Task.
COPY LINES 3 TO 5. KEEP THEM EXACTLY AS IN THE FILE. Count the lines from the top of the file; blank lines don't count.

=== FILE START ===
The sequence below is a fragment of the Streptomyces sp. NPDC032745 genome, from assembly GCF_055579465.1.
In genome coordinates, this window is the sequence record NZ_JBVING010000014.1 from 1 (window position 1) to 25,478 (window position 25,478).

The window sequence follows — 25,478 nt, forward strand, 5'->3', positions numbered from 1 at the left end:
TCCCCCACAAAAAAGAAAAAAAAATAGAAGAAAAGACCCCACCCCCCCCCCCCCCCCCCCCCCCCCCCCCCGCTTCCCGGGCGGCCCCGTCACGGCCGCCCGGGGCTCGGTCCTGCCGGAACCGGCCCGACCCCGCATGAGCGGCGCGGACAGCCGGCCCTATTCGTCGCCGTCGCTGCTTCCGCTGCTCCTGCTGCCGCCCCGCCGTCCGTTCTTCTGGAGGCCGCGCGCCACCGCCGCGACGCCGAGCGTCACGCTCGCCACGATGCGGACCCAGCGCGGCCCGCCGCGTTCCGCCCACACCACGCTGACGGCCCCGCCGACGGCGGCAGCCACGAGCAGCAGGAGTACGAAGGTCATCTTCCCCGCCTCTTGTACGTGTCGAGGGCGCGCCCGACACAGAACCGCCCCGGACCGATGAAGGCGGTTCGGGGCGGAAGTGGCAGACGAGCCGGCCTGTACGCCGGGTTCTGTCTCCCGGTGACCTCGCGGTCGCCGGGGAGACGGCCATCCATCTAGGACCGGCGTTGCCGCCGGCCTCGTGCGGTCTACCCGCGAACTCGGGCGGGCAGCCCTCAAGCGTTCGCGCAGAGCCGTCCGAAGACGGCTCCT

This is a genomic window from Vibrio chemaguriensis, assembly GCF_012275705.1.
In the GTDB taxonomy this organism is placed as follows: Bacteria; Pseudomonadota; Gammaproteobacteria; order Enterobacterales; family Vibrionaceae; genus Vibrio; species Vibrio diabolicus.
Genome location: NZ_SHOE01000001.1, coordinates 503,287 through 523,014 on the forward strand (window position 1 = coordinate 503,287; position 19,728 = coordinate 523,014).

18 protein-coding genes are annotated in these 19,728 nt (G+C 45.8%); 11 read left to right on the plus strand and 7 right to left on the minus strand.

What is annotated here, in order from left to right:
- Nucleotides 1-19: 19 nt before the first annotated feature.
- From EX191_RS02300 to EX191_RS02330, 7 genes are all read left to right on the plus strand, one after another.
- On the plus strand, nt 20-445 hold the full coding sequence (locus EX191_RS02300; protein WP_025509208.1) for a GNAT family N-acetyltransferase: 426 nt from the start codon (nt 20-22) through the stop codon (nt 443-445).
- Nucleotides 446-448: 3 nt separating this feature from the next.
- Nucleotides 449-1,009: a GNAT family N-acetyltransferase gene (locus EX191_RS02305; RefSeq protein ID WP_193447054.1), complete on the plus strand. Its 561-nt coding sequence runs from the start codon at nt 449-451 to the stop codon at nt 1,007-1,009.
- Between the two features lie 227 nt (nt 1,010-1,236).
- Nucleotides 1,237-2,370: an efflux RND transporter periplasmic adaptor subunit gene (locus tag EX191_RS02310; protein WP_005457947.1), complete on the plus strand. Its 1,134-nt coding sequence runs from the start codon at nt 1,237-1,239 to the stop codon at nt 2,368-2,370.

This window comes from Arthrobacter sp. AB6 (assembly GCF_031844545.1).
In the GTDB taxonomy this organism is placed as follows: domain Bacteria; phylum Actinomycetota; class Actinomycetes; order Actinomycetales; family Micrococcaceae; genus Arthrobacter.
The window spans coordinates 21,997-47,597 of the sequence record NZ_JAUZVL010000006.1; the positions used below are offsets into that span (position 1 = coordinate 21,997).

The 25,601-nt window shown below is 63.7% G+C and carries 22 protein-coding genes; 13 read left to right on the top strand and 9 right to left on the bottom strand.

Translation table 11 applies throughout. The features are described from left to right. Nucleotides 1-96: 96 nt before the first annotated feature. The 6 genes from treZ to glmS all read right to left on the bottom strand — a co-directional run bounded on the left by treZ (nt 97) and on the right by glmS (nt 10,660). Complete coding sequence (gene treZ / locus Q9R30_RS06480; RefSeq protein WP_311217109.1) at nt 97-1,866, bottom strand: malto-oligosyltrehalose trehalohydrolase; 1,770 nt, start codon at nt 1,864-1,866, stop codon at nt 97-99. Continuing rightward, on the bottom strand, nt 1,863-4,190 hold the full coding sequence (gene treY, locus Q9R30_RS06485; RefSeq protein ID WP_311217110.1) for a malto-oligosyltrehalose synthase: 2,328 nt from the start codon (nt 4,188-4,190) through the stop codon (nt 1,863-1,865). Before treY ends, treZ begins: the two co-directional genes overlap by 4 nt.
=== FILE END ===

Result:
The window sequence follows — 25,478 nt, forward strand, 5'->3', positions numbered from 1 at the left end:
TCCCCCACAAAAAAGAAAAAAAAATAGAAGAAAAGACCCCACCCCCCCCCCCCCCCCCCCCCCCCCCCCCCGCTTCCCGGGCGGCCCCGTCACGGCCGCCCGGGGCTCGGTCCTGCCGGAACCGGCCCGACCCCGCATGAGCGGCGCGGACAGCCGGCCCTATTCGTCGCCGTCGCTGCTTCCGCTGCTCCTGCTGCCGCCCCGCCGTCCGTTCTTCTGGAGGCCGCGCGCCACCGCCGCGACGCCGAGCGTCACGCTCGCCACGATGCGGACCCAGCGCGGCCCGCCGCGTTCCGCCCACACCACGCTGACGGCCCCGCCGACGGCGGCAGCCACGAGCAGCAGGAGTACGAAGGTCATCTTCCCCGCCTCTTGTACGTGTCGAGGGCGCGCCCGACACAGAACCGCCCCGGACCGATGAAGGCGGTTCGGGGCGGAAGTGGCAGACGAGCCGGCCTGTACGCCGGGTTCTGTCTCCCGGTGACCTCGCGGTCGCCGGGGAGACGGCCATCCATCTAGGACCGGCGTTGCCGCCGGCCTCGTGCGGTCTACCCGCGAACTCGGGCGGGCAGCCCTCAAGCGTTCGCGCAGAGCCGTCCGAAGACGGCTCCT

This is a genomic window from Vibrio chemaguriensis, assembly GCF_012275705.1.